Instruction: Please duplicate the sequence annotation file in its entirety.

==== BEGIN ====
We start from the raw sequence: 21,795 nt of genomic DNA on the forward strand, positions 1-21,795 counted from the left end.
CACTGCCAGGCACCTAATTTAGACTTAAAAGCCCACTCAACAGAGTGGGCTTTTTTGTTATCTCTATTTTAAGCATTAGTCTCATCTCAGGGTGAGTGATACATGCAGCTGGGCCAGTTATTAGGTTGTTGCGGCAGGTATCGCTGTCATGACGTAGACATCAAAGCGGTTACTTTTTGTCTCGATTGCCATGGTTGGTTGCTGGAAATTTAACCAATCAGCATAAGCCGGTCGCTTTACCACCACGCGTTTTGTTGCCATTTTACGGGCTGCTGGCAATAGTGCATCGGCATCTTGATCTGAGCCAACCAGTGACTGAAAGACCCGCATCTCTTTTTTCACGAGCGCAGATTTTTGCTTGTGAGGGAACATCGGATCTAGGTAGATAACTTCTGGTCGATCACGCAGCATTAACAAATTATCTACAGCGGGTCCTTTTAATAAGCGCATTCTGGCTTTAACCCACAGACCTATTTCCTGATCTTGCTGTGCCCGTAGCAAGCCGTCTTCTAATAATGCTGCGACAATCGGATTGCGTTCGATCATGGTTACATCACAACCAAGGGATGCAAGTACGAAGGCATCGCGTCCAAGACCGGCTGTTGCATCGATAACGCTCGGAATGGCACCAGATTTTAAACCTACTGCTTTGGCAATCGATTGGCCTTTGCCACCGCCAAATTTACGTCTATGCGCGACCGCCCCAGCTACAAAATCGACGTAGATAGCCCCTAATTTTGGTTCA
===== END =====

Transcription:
We start from the raw sequence: 21,795 nt of genomic DNA on the forward strand, positions 1-21,795 counted from the left end.
CACTGCCAGGCACCTAATTTAGACTTAAAAGCCCACTCAACAGAGTGGGCTTTTTTGTTATCTCTATTTTAAGCATTAGTCTCATCTCAGGGTGAGTGATACATGCAGCTGGGCCAGTTATTAGGTTGTTGCGGCAGGTATCGCTGTCATGACGTAGACATCAAAGCGGTTACTTTTTGTCTCGATTGCCATGGTTGGTTGCTGGAAATTTAACCAATCAGCATAAGCCGGTCGCTTTACCACCACGCGTTTTGTTGCCATTTTACGGGCTGCTGGCAATAGTGCATCGGCATCTTGATCTGAGCCAACCAGTGACTGAAAGACCCGCATCTCTTTTTTCACGAGCGCAGATTTTTGCTTGTGAGGGAACATCGGATCTAGGTAGATAACTTCTGGTCGATCACGCAGCATTAACAAATTATCTACAGCGGGTCCTTTTAATAAGCGCATTCTGGCTTTAACCCACAGACCTATTTCCTGATCTTGCTGTGCCCGTAGCAAGCCGTCTTCTAATAATGCTGCGACAATCGGATTGCGTTCGATCATGGTTACATCACAACCAAGGGATGCAAGTACGAAGGCATCGCGTCCAAGACCGGCTGTTGCATCGATAACGCTCGGAATGGCACCAGATTTTAAACCTACTGCTTTGGCAATCGATTGGCCTTTGCCACCGCCAAATTTACGTCTATGCGCGACCGCCCCAGCTACAAAATCGACGTAGATAGCCCCTAATTTTGGTTCA